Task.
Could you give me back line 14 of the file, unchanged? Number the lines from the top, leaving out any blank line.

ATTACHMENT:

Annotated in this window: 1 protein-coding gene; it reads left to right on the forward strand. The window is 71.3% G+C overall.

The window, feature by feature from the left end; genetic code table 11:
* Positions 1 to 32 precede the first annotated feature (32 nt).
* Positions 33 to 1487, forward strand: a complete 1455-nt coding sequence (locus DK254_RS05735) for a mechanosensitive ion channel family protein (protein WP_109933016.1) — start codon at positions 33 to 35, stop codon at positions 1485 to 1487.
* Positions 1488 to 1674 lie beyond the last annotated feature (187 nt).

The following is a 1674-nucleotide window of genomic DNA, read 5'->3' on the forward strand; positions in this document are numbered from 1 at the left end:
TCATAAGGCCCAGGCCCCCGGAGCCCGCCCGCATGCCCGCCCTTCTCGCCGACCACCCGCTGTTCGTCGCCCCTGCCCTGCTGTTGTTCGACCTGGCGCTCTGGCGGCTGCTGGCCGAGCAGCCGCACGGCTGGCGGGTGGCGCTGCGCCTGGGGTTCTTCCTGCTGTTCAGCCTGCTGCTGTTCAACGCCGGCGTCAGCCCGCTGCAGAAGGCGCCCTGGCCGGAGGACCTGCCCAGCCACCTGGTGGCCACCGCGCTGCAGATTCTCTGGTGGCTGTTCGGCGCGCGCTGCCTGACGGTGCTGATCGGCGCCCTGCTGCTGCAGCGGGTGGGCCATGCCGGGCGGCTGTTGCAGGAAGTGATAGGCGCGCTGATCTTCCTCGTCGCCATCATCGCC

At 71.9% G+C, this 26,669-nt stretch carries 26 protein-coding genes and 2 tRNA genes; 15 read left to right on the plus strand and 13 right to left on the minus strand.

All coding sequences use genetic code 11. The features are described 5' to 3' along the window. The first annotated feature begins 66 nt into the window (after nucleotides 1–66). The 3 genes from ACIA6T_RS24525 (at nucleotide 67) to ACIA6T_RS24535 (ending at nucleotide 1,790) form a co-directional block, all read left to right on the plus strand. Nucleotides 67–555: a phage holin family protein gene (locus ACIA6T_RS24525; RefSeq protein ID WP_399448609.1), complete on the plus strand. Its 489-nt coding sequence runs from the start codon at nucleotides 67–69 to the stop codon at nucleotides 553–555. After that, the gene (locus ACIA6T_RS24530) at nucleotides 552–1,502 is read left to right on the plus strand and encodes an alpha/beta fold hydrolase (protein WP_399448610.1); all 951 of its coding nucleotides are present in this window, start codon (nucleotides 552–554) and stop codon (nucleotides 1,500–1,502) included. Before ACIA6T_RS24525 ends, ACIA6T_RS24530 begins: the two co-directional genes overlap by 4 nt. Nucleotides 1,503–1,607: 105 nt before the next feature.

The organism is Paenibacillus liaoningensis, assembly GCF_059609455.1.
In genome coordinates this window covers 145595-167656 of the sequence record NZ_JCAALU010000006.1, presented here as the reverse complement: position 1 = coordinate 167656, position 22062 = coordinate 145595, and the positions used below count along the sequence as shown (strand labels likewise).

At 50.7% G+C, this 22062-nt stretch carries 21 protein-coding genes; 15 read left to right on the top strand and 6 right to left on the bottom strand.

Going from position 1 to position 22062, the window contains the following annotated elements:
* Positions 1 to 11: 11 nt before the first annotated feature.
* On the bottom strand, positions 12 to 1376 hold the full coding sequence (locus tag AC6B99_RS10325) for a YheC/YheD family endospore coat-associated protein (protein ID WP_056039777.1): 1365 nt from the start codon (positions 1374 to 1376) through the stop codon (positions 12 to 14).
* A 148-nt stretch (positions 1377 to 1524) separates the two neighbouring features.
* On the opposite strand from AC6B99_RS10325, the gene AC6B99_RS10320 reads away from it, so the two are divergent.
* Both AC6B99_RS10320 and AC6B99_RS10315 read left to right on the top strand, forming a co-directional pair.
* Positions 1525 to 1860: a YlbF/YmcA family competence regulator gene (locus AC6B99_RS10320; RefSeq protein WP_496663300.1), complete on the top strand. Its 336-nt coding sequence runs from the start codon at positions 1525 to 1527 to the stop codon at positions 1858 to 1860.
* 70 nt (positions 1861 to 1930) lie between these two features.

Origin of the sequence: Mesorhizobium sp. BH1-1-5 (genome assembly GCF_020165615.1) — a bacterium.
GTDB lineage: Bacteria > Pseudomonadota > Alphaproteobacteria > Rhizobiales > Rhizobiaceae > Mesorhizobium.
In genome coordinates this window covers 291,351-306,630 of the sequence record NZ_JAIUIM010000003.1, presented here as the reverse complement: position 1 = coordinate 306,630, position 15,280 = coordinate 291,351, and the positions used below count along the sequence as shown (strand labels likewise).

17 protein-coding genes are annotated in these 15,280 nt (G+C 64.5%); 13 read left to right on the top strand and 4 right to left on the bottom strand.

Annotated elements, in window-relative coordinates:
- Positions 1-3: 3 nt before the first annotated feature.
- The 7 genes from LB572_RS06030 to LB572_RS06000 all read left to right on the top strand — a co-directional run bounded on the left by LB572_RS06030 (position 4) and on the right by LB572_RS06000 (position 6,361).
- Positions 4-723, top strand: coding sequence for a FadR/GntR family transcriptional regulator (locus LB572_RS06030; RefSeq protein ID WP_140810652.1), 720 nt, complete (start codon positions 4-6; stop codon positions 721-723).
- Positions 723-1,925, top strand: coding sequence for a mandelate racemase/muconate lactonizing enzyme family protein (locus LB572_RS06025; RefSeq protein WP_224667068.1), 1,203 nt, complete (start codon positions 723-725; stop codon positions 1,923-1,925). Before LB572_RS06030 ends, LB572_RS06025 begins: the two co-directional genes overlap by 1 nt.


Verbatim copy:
* Positions 1 to 11: 11 nt before the first annotated feature.